• Sustainability at Oregon Institute of Technology
  • Sustainability at Oregon Institute of Technology
  • Sustainability at Oregon Institute of Technology
  • Sustainability at Oregon Institute of Technology

Sustainability at Oregon Institute of Technology

In addition to having one of the top engineering programs in the country, the Oregon Institute of Technology is a shining example of eco-friendly sustainability and renewable energy use. OIT introduced the very first Bachelor of Science program in Renewable Energy Systems. Their renowned Geo-Heat Center also serves as a national hub for geothermal information and development. Oregon’s elected leaders also chose OIT to be home to the Oregon Renewable Energy Center.

OIT is located within the city of Klamath Falls, Oregon. The city itself is known for its proximity to natural geothermal springs which it currently uses to provide geothermal heat to homes, schools, commercial buildings, municipal government buildings, process heat for the wastewater treatment plant, and for snowmelt systems for sidewalks and roads. Nestled in the Klamath Basin on the eastern slopes of the Cascade Mountains, Klamath Falls is surrounded by stunning natural beauty; certainly an inspiring setting for creating an environmentally-conscientious culture.    

Geothermal CHP Power Plants

Given the long history of the use of geothermal as an energy resource in Klamath Falls, it is only fitting that the Oregon Institute of Technology built the very first university-based geothermal combined heat and power plant in the world.

Since 1964, OIT has been using geothermal to provide heat for the entire campus. The first low-temperature power plant was installed in April 2009 and it provides about 10% of OIT’s electricity. A second, much larger 1.75 MW geothermal power plant has also been added on campus and is scheduled to be completed by December 2013.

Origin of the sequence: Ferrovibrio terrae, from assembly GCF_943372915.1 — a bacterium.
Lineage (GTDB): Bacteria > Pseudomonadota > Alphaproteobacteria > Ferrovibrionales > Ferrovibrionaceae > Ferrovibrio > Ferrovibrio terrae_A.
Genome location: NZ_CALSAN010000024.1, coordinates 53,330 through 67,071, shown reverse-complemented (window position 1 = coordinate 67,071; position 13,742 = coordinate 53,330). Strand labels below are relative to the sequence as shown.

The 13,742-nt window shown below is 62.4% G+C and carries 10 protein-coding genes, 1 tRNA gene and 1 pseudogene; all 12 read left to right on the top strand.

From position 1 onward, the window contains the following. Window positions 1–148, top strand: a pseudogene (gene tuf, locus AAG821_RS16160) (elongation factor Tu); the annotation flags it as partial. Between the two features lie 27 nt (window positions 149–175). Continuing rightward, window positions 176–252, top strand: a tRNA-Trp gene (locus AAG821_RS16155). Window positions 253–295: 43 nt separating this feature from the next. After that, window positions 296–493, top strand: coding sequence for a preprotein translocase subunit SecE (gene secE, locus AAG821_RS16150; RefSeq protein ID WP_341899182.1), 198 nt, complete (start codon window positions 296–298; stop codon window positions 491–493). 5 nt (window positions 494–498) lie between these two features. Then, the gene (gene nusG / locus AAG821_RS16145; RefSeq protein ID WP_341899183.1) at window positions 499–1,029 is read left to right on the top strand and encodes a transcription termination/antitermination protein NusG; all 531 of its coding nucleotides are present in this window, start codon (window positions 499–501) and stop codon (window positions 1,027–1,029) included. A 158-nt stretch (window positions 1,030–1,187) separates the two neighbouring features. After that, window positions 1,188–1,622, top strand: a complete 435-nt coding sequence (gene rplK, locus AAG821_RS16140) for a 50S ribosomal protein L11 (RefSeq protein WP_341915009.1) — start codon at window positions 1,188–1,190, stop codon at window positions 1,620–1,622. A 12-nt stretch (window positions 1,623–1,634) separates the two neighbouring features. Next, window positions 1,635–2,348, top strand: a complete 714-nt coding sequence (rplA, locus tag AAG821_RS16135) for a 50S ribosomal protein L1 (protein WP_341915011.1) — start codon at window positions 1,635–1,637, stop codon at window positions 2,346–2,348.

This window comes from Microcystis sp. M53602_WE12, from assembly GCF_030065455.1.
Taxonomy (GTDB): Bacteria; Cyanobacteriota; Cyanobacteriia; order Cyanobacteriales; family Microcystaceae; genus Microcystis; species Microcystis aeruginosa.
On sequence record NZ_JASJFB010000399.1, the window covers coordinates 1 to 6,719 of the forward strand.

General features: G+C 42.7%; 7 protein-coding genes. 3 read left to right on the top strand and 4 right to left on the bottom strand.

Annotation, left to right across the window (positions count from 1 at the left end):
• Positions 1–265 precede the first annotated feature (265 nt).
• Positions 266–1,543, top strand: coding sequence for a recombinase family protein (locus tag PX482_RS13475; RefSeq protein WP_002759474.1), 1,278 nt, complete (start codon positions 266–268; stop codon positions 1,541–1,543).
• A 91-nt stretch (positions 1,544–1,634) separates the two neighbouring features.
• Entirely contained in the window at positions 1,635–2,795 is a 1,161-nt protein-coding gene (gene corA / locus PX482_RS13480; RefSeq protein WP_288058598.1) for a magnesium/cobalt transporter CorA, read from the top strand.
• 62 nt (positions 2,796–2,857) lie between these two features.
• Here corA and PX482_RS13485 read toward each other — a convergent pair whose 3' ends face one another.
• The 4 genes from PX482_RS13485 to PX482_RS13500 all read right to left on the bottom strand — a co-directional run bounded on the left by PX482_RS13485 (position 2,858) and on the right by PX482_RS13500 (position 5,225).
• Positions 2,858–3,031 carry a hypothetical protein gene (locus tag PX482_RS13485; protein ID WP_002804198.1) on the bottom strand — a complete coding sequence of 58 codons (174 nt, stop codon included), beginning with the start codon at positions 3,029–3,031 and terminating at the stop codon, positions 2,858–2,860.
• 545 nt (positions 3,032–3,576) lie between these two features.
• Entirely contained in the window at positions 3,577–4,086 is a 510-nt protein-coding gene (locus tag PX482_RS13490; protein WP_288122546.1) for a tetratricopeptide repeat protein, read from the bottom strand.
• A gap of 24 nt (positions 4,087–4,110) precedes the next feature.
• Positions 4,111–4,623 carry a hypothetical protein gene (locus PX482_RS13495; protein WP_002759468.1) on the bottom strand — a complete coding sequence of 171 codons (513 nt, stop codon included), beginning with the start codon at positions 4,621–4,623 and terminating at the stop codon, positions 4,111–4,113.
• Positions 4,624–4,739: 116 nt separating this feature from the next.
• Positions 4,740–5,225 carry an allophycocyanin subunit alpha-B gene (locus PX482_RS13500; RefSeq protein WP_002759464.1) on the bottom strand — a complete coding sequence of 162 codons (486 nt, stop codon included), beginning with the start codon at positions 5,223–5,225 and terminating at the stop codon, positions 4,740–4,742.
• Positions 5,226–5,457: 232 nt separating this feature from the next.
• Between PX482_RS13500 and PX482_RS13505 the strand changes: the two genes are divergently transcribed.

Solar Photovoltaic Panel Array

Klamath Falls calls itself, “Oregon’s City of Sunshine.” Generally, the sun shines there 300 days out of the year. OIT wants to power itself entirely using clean renewable energy. To help achieve this goal, OIT is installing a 2.0 MW solar array. The 7,800 solar panels optimally placed on nine acres of hillside will generate enough electricity to power approximately 35% of the campus. The solar array at OIT will be equivalent to 225,150 gallons of gasoline saved.

OIT claims that when used in conjunction with the soon-to-be completed 1.75 MW geothermal power plant, the campus should be able to generate most, if not all, of the electrical power it needs.

On The Way to Becoming a Climate Neutral Campus

It’s hard enough for a 4,000 student campus to be powered by 100% clean renewable energy, but it’s even harder to be 100% Climate Neutral. Yet that’s exactly the goal that OIT is setting for itself. It hopes to be climate neutral by the year 2050. They are already working diligently to accomplish this by:

  • Increasing energy efficiency
  • Improving waste management
  • Developing facilities, enhancing food service on campus
  • Practicing sustainable landscaping
  • Using alternative transportation
  • Practicing better water conservation
  • Procuring supplies and materials from as many local sources as possible, as well as making sure they are made from a maximum amount of post-consumer recycled material
  • Continuing research

Also of interest is OIT’s Village for Sustainable Living, three student housing facilities totaling 92,418 square ft.

We’re pleased to see Oregon Institute of Technology’s sustainability initiatives along with its dedication to minimizing its impact on the environment and its ambitious use of renewable energy systems. But we’re even more thrilled at the fact that OIT is providing the education and training necessary for our future leaders and innovators of renewable energy systems. Go Owls!

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David Johnson

Marketing Support Specialist at GreenLeaf Media Group
David Johnson blogs for multiple companies on issues surrounding energy and the environment. He is also a musician who understands the delicate balance in life, separating harmony and discord, and remembering that all things are connected, including our environment and ecosystem.

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